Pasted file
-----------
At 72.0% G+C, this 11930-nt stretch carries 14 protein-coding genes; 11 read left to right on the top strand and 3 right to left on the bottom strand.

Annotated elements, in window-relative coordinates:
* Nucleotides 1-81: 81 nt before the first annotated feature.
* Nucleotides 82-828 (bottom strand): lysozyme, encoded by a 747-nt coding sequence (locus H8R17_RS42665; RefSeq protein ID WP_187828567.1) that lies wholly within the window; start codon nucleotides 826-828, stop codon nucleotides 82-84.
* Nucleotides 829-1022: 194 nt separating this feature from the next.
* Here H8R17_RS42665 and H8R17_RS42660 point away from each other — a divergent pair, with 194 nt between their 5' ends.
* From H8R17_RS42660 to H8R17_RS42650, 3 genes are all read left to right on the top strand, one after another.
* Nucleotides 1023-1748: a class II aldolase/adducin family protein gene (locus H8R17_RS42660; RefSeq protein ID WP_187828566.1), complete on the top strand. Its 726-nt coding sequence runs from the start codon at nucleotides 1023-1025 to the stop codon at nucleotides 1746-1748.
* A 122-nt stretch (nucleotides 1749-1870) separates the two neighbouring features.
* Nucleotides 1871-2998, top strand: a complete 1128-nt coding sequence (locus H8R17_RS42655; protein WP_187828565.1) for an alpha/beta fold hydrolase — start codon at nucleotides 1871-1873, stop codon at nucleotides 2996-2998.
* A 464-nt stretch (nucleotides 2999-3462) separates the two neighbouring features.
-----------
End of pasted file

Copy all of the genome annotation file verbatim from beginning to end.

At 72.0% G+C, this 11930-nt stretch carries 14 protein-coding genes; 11 read left to right on the top strand and 3 right to left on the bottom strand.

Annotated elements, in window-relative coordinates:
* Nucleotides 1-81: 81 nt before the first annotated feature.
* Nucleotides 82-828 (bottom strand): lysozyme, encoded by a 747-nt coding sequence (locus H8R17_RS42665; RefSeq protein ID WP_187828567.1) that lies wholly within the window; start codon nucleotides 826-828, stop codon nucleotides 82-84.
* Nucleotides 829-1022: 194 nt separating this feature from the next.
* Here H8R17_RS42665 and H8R17_RS42660 point away from each other — a divergent pair, with 194 nt between their 5' ends.
* From H8R17_RS42660 to H8R17_RS42650, 3 genes are all read left to right on the top strand, one after another.
* Nucleotides 1023-1748: a class II aldolase/adducin family protein gene (locus H8R17_RS42660; RefSeq protein ID WP_187828566.1), complete on the top strand. Its 726-nt coding sequence runs from the start codon at nucleotides 1023-1025 to the stop codon at nucleotides 1746-1748.
* A 122-nt stretch (nucleotides 1749-1870) separates the two neighbouring features.
* Nucleotides 1871-2998, top strand: a complete 1128-nt coding sequence (locus H8R17_RS42655; protein WP_187828565.1) for an alpha/beta fold hydrolase — start codon at nucleotides 1871-1873, stop codon at nucleotides 2996-2998.
* A 464-nt stretch (nucleotides 2999-3462) separates the two neighbouring features.